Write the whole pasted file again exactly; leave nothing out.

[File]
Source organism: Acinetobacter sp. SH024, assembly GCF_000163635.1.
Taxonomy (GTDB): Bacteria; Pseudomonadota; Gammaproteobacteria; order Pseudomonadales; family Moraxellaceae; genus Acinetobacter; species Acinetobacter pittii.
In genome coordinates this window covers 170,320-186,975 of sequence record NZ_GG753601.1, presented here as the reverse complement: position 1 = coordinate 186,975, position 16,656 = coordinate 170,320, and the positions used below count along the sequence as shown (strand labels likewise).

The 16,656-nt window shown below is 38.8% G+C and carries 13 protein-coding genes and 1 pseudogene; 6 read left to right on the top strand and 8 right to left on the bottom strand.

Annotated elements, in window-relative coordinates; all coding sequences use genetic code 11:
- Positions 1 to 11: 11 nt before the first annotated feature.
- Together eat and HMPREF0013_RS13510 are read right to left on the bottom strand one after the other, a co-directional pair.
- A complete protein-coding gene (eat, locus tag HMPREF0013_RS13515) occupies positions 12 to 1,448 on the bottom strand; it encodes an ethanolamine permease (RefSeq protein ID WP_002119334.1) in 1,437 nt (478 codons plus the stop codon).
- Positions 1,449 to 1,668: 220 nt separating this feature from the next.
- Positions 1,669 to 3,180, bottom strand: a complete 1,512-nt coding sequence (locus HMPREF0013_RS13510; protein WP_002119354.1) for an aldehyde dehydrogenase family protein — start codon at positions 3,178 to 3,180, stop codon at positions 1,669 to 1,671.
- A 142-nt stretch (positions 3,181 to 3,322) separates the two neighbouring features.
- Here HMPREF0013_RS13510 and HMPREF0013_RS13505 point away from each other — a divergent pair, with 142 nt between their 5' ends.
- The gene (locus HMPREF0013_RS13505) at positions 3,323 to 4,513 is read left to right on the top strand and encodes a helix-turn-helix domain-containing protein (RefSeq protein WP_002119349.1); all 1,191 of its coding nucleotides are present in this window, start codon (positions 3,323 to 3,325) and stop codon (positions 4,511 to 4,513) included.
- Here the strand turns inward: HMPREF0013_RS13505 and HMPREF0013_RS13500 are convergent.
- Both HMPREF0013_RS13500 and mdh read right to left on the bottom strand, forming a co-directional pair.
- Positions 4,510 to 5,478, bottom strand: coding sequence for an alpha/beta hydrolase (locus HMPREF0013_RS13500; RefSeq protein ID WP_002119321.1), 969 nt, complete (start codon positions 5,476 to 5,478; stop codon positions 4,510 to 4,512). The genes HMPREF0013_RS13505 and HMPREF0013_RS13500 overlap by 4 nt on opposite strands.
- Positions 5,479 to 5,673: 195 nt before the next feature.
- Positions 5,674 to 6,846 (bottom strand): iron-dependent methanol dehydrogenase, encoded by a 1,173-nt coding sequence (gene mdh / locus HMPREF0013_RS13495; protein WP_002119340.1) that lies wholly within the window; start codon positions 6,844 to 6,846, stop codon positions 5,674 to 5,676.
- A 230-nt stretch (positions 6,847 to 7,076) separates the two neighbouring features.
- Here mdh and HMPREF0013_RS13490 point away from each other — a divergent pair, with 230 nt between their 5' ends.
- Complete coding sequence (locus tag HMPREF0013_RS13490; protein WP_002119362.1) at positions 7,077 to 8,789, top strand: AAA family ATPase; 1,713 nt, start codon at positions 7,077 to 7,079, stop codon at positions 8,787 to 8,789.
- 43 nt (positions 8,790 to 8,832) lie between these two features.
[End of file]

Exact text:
Source organism: Acinetobacter sp. SH024, assembly GCF_000163635.1.
Taxonomy (GTDB): Bacteria; Pseudomonadota; Gammaproteobacteria; order Pseudomonadales; family Moraxellaceae; genus Acinetobacter; species Acinetobacter pittii.
In genome coordinates this window covers 170,320-186,975 of sequence record NZ_GG753601.1, presented here as the reverse complement: position 1 = coordinate 186,975, position 16,656 = coordinate 170,320, and the positions used below count along the sequence as shown (strand labels likewise).

The 16,656-nt window shown below is 38.8% G+C and carries 13 protein-coding genes and 1 pseudogene; 6 read left to right on the top strand and 8 right to left on the bottom strand.

Annotated elements, in window-relative coordinates; all coding sequences use genetic code 11:
- Positions 1 to 11: 11 nt before the first annotated feature.
- Together eat and HMPREF0013_RS13510 are read right to left on the bottom strand one after the other, a co-directional pair.
- A complete protein-coding gene (eat, locus tag HMPREF0013_RS13515) occupies positions 12 to 1,448 on the bottom strand; it encodes an ethanolamine permease (RefSeq protein ID WP_002119334.1) in 1,437 nt (478 codons plus the stop codon).
- Positions 1,449 to 1,668: 220 nt separating this feature from the next.
- Positions 1,669 to 3,180, bottom strand: a complete 1,512-nt coding sequence (locus HMPREF0013_RS13510; protein WP_002119354.1) for an aldehyde dehydrogenase family protein — start codon at positions 3,178 to 3,180, stop codon at positions 1,669 to 1,671.
- A 142-nt stretch (positions 3,181 to 3,322) separates the two neighbouring features.
- Here HMPREF0013_RS13510 and HMPREF0013_RS13505 point away from each other — a divergent pair, with 142 nt between their 5' ends.
- The gene (locus HMPREF0013_RS13505) at positions 3,323 to 4,513 is read left to right on the top strand and encodes a helix-turn-helix domain-containing protein (RefSeq protein WP_002119349.1); all 1,191 of its coding nucleotides are present in this window, start codon (positions 3,323 to 3,325) and stop codon (positions 4,511 to 4,513) included.
- Here the strand turns inward: HMPREF0013_RS13505 and HMPREF0013_RS13500 are convergent.
- Both HMPREF0013_RS13500 and mdh read right to left on the bottom strand, forming a co-directional pair.
- Positions 4,510 to 5,478, bottom strand: coding sequence for an alpha/beta hydrolase (locus HMPREF0013_RS13500; RefSeq protein ID WP_002119321.1), 969 nt, complete (start codon positions 5,476 to 5,478; stop codon positions 4,510 to 4,512). The genes HMPREF0013_RS13505 and HMPREF0013_RS13500 overlap by 4 nt on opposite strands.
- Positions 5,479 to 5,673: 195 nt before the next feature.
- Positions 5,674 to 6,846 (bottom strand): iron-dependent methanol dehydrogenase, encoded by a 1,173-nt coding sequence (gene mdh / locus HMPREF0013_RS13495; protein WP_002119340.1) that lies wholly within the window; start codon positions 6,844 to 6,846, stop codon positions 5,674 to 5,676.
- A 230-nt stretch (positions 6,847 to 7,076) separates the two neighbouring features.
- Here mdh and HMPREF0013_RS13490 point away from each other — a divergent pair, with 230 nt between their 5' ends.
- Complete coding sequence (locus tag HMPREF0013_RS13490; protein WP_002119362.1) at positions 7,077 to 8,789, top strand: AAA family ATPase; 1,713 nt, start codon at positions 7,077 to 7,079, stop codon at positions 8,787 to 8,789.
- 43 nt (positions 8,790 to 8,832) lie between these two features.